I congratulated him as I related how important their anti-Apartheid work was worldwide. Breaking into my praise, he shushed me by relating how our civil rights and Black power struggles had inspired and catalysed their work. At that moment I realized that no matter where we were and what were the conditions there, we were engaged in struggles that had common elements. We were distant cousins.

A recent book, Afropean: Notes from Black Europe, by Johny Pitts goes much deeper into the why’s and wherefore’s of Black survival in European environs. While we emphasize political struggles and daily exploitative living experiences there are, nevertheless, also amazing moments of joy, or at least satisfaction, to be found anywhere in the world our people are.

On a different note, as mundane as it may sound, when I managed a band touring music festivals, there was something totally delicious upon eating freshly baked and buttered, French bread in combination with diverse cheese while in Nancy, France. Until I was there, it never occurred to me, that those crusty, long loafs of French bread were not just a stable of New Orleans po-boy sandwiches, but actually had their origin in France. Indeed, an even deeper example of an oxymoron that was actually historically explainable, was that some of the best French bread to be found in New Orleans is actually produced by Vietnamese bakers in their enclaves in a far flung section of the city, New Orleans East, locally known simply as “the east”.

While there was so much to hear, see, feel, smell and taste in parts of the world I had never previously visited, I also had the benefit of my broad travels around the USA, including a cold winter spent in Minnesota, which is where the head waters of the mighty Mississippi River gush forth. I am from New Orleans, over two thousand miles away, located in a bend in the river, just above where the river flows into the Gulf of Mexico.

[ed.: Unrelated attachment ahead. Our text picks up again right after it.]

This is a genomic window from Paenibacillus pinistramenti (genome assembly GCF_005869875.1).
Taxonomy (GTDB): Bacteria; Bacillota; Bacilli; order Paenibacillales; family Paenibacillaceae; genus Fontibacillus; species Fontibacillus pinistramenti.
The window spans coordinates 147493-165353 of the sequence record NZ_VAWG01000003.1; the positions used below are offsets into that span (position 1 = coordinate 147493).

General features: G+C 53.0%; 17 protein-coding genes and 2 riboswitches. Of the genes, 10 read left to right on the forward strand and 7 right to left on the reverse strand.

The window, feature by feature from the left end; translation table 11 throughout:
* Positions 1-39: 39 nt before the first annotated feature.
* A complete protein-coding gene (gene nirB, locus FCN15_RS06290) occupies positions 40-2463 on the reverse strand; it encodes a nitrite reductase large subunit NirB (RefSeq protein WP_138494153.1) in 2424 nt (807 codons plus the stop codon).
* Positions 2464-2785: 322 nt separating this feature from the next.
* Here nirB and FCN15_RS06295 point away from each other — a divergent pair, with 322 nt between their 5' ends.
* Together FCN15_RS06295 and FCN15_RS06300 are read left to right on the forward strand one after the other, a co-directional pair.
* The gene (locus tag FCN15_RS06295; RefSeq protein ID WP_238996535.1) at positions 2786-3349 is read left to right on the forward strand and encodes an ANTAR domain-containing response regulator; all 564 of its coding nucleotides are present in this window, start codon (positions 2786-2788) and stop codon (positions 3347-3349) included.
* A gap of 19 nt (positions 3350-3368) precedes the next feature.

I have had a wide variety of experiences. My history confirms that people may have divergent cultural practices and languages, but when you get right down to the street level and the daily interactions of people one to another, well, the warping of U.S. imperialism worldwide notwithstanding, people are people. We all laugh, we all cry, we all revere our families and stare, sometimes disbelieving, at the foreign ways of our fellow citizens of the world.

Everywhere I went there was something to learn; something instructive, or important, or at the very least interesting. This travelogue only skims the surface of my memories.

My political activism causes me to have a deep interest in the economic and political underpinnings of different peoples, nevertheless it doesn’t take long to embrace similarities or to successfully struggle to understand or appreciate differences.

Perhaps my most important macro lesson was given to me by Mwalimu (“teacher”–an honorific title), awarded to Julius Nyerere. In a small conclave I literally sat a few feet from the country’s president, who took me by surprise when he imparted an important observation.


Julius Nyerere, President of the East African federation (1964 -1985) of mainland Tanzania and island Zanzibar 

“All governments are conservative. . .” I respectfully sought to interrupted him, recounting the anti-apartheid measures undertaken by their country in overt support for liberation organizations throughout southern Africa. Nyerere hugely smiled at my naïveté and repeated himself, slowly and with appropriate hand gestures, “all governments are conservative.”

I learned a lesson that day that I have never forgotten. Whether revolutionary or reactionary, socialist or capitalist, upon obtaining office and practicing real politics, all governments are, or become, conservative.

You can take that to the bank all around the world; power always seeks to consolidate itself. That’s a basic law of science and sociology. Unless acted on by an outside force, governments are going to strive to be whatever they are, and more likely whatever they become due to their efforts at maintaining their status quo. Howsoever it may or may not benefit its citizens and foreign members, the ultimate goal of every government is staying in power.